These types of questions are your opportunity to show that you care about this process, you’ve taken the time up-front to invest in this role, and you’re also aligned with what the company is doing, where their main focus is, and the overall strategy that guides the whole team.

This means that if you’re interviewing for an asset management job at a company that buys retail shopping centers in the Southeast United States, your hiring manager is going to want to see that you have a general idea of what the company’s portfolio looks like and what the firm’s strategy is, and they’re also going to want to know that asset management and the retail sector are the specific parts of the industry that you want to build your career in over the long-term.

The main goal here is to demonstrate your belief and/or curiosity in both what you’ll be working on and the mission you’ll be working towards, and that you’re directly aligned with what the company is doing on a day-to-day basis.

Commercial Real Estate Market-Related Questions

The last category of questions that I want to talk about isn’t related to your career path or the company itself, but the commercial real estate industry in general, and this is the category of market-related questions that test your knowledge of commercial real estate overall.

Questions that fall under this category might include things like:

  • “If you had $100 million to invest today, where would you invest it?”
  • “Which stage of the real estate cycle do you think we are currently in?”
  • “What do you think will happen to property values if interest rates [rise/fall]?”

Each of these questions requires you to state a thesis and back up that thesis with either general market data or general knowledge about the economy, but this also tests your ability to think critically about current market events directly in the context of the commercial real estate industry.

In most cases, there isn’t going to be a concrete right or wrong answer to market-related questions, but to make sure you’re prepared if these do come up, you’ll want to go into your interviews knowing:

  • The general direction of where interest rates have gone over the last ~12-18 months (and where they’re projected to go in the future)
  • What capital markets activity has looked like in the industry over the last ~12-18 months
  • Where operational performance has been trending in the product type(s) and market(s) the company is involved with

And fortunately, you don’t need to have a paid subscription to CoStar or Yardi Matrix to find this information, and you can get a great sense of each of these things through free research reports published by the major brokerage firms like CBRE, Cushman & Wakefield, and Newmark.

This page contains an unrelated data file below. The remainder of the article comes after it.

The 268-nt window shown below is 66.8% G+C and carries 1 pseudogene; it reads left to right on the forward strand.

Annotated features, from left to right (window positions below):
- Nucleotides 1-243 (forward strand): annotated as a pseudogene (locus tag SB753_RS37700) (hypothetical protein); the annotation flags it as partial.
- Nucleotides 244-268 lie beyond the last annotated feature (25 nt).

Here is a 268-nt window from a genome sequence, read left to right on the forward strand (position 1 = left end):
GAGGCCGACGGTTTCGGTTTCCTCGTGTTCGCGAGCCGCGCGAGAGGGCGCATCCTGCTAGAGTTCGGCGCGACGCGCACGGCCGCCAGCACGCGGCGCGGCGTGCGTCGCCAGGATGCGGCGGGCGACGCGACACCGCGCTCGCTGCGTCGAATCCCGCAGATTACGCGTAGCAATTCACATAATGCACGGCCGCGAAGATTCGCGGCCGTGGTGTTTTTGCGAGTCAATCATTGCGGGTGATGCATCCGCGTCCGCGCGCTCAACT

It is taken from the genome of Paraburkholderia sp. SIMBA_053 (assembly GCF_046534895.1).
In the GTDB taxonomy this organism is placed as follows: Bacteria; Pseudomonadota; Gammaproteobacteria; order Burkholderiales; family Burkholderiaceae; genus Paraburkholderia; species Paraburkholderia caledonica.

What companies are really looking for here is someone that not only keeps up with the commercial real estate market and current events, but also someone that can clearly gather data, build an educated thesis behind that data, and then communicate that clearly to clients, partners, lenders, or investors (depending on which part of the industry you’re trying to work within).

Especially in entry-level analyst and associate roles, one of your biggest responsibilities is going to be selling a deal on paper and telling the story of an investment in a clear, compelling way. And with that, these types of questions make sure that you can think critically beyond just memorizing definitions and calculations, and you can actually apply your knowledge of the industry to the things you’ll need to do on the job.

How To Prepare For a Real Estate Financial Modeling Excel Exam

Like I mentioned earlier in this article, even though technical questions don’t often come up during the early stages of the real estate interview process, there is often a technical exam that’s given to analyst and associate candidates before receiving an offer for a role. And if you want to make sure you’re ready to ace an Excel modeling exam that might be given to you at the end of the interview process, make sure to check out our all-in-one membership training platform, Break Into CRE Academy.

A membership to the Academy will give you instant access to over 120 hours of video training on real estate financial modeling and analysis, you’ll get access to hundreds of practice Excel interview exam questions, sample acquisition case studies, and you’ll also get access to the Break Into CRE Analyst Certification Exam. This test covers topics like real estate pro forma and development modeling, commercial real estate lease modeling, equity waterfall modeling, and many other real estate financial analysis concepts that will help you prove to employers that you have what it takes to tackle the responsibilities of an analyst or associate at a top real estate firm.

As always, thanks so much for reading, and make sure to check out the Break Into CRE YouTube channel for more content that can help you take the next step in your real estate career.

Grab The Free Real Estate Financial Modeling Crash Course

Learn The Three Pillars of Real Estate Financial Modeling & How To Build Models on Autopilot